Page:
He writes: “The idea of reforming governance models to cope with new technologies is not new, but the urgency of doing so is far greater in light of the power of today’s emerging technologies… the concept of agile governance seeks to match the nimbleness, fluidity, flexibility and adaptiveness of the technologies themselves and the private-sector actors adopting them”. (86)

The phrase “reforming governance models to cope with new technologies” really gives the game away here. As under fascism, social structures must be reinvented so as to accommodate the requirements of capitalism and its profit-increasing technologies.

Schwab explains that his “agile governance” would involve creating so-called policy labs – “protected spaces within government with an explicit mandate to experiment with new methods of policy development by using agile principles” – and “encouraging collaborations between governments and businesses to create ‘developtory sandboxes’ and ‘experimental testbeds’ to develop regulations using iterative, cross-sectoral and flexible approaches”. (87)

For Schwab, the role of the state is to advance capitalist aims, not to hold them up to any form of scrutiny. While he is all in favour of the state’s role in enabling a corporate take-over of our lives, he is less keen about its regulatory function, which might slow down the inflow of profit into private hands, and so he envisages “the development of ecosystems of private regulators, competing in markets”. (88)

In his 2018 book, Schwab discusses the problem of pesky regulations and how best to “overcome these limits” in the context of data and privacy.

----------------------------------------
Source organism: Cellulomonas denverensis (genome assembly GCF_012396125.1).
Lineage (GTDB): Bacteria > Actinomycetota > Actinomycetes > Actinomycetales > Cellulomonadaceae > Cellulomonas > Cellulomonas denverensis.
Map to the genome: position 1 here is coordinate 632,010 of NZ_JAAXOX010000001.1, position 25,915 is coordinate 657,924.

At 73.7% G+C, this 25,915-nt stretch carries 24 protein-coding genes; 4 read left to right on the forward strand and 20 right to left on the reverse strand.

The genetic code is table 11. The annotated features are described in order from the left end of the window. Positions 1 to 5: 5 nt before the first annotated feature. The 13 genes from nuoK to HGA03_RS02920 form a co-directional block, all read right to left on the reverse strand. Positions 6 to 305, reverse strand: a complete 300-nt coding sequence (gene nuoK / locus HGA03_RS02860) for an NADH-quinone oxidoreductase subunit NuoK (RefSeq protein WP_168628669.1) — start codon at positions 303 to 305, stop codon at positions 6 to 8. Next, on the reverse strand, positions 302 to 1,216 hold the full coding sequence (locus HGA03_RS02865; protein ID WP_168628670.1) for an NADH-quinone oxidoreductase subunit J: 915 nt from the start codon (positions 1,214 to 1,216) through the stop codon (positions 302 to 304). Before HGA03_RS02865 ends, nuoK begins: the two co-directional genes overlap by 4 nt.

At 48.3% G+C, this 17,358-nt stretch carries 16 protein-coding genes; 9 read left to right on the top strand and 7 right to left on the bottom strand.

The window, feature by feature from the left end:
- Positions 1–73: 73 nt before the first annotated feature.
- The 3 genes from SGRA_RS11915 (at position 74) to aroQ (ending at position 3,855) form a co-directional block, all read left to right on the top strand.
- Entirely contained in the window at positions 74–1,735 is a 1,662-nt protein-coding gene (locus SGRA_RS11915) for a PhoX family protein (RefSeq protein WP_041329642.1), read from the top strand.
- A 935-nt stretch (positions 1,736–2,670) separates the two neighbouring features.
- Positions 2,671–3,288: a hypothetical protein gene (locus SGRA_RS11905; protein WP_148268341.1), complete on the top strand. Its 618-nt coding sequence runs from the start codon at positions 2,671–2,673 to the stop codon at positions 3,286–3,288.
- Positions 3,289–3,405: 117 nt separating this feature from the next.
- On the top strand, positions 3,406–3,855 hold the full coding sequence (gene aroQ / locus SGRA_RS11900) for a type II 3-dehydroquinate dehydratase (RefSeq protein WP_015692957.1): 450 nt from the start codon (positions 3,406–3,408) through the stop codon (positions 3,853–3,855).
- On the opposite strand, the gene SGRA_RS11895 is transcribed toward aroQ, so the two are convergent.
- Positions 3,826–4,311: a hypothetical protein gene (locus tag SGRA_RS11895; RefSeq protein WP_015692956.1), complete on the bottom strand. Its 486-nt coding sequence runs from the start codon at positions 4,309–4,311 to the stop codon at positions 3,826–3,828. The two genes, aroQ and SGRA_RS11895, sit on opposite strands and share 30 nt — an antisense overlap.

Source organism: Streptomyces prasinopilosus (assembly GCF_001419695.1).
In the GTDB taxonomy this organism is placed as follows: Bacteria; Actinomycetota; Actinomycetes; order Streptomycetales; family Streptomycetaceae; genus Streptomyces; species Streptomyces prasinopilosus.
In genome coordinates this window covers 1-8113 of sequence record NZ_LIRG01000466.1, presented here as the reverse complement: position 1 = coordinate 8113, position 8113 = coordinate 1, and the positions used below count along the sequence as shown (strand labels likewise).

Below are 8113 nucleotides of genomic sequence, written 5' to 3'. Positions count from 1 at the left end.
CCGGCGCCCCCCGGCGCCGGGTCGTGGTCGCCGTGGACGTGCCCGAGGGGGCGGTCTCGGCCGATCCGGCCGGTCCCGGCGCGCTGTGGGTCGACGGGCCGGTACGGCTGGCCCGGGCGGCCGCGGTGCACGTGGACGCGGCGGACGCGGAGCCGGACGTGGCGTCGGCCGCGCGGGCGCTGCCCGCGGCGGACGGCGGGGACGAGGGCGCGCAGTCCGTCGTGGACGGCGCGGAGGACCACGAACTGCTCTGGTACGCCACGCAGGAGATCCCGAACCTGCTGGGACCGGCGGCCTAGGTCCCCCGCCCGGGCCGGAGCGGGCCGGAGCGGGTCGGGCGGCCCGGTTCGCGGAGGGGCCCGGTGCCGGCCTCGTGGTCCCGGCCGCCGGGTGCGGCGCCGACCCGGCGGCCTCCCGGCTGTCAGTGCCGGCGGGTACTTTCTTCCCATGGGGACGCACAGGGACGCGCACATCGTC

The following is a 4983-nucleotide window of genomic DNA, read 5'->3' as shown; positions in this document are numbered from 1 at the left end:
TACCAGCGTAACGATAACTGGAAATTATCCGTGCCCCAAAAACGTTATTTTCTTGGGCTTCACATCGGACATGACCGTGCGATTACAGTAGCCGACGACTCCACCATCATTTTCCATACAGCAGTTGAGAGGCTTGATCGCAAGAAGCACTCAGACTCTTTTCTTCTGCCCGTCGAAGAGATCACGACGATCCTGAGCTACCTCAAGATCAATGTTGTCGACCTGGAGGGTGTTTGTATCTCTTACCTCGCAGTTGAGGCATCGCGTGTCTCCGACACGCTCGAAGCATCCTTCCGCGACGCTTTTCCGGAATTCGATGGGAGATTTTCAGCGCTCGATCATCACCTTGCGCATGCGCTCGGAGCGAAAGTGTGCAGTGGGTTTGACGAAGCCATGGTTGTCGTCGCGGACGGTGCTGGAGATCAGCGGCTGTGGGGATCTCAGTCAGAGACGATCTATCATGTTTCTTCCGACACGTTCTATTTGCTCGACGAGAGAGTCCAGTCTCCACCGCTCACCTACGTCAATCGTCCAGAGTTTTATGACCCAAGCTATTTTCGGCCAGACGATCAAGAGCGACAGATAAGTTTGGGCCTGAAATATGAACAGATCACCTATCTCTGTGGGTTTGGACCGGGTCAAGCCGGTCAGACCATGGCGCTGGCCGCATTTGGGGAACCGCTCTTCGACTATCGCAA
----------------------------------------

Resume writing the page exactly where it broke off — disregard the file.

He comes up with the suggestion of “public-private data-sharing agreements that ‘break glass in case of emergency’. These come into play only under pre-agreed emergency circumstances (such as a pandemic) and can help reduce delays and improve the coordination of first responders, temporarily allowing data sharing that would be illegal under normal circumstances”. (89)

Funnily enough, two years later there was indeed a “pandemic” and these “pre-agreed emergency circumstances” became a reality.

This shouldn’t have been too much of a surprise for Schwab, since his WEF had co-hosted the infamous Event 201 conference in October 2019, which modelled a fictional coronavirus pandemic.

And he wasted little time in bringing out a new book, Covid-19: The Great Reset, co-authored with Thierry Malleret, who runs something called the Monthly Barometer, “a succinct predictive analysis provided to private investors, global CEOs and opinion- and decision-makers”. (90)

Published in July 2020, the book sets out to advance “conjectures and ideas about what the post-pandemic world might, and perhaps should, look like”. (91)

Schwab and Malleret admit that Covid-19 is “one of the least deadly pandemics the world has experienced over the last 2000 years”, adding that “the consequences of COVID-19 in terms of health and mortality will be mild compared to previous pandemics”. (92)

They add: “It does not constitute an existential threat, or a shock that will leave its imprint on the world’s population for decades”. (93)

Yet, incredibly, this “mild” illness is simultaneously presented as the excuse for unprecedented social change under the banner of “The Great Reset”!

And although they explicitly declare that Covid-19 does not constitute a major “shock”, the authors repeatedly deploy the same term to describe the broader impact of the crisis.

Schwab and Malleret place Covid-19 in a long tradition of events which have facilitated sudden and significant changes to our societies.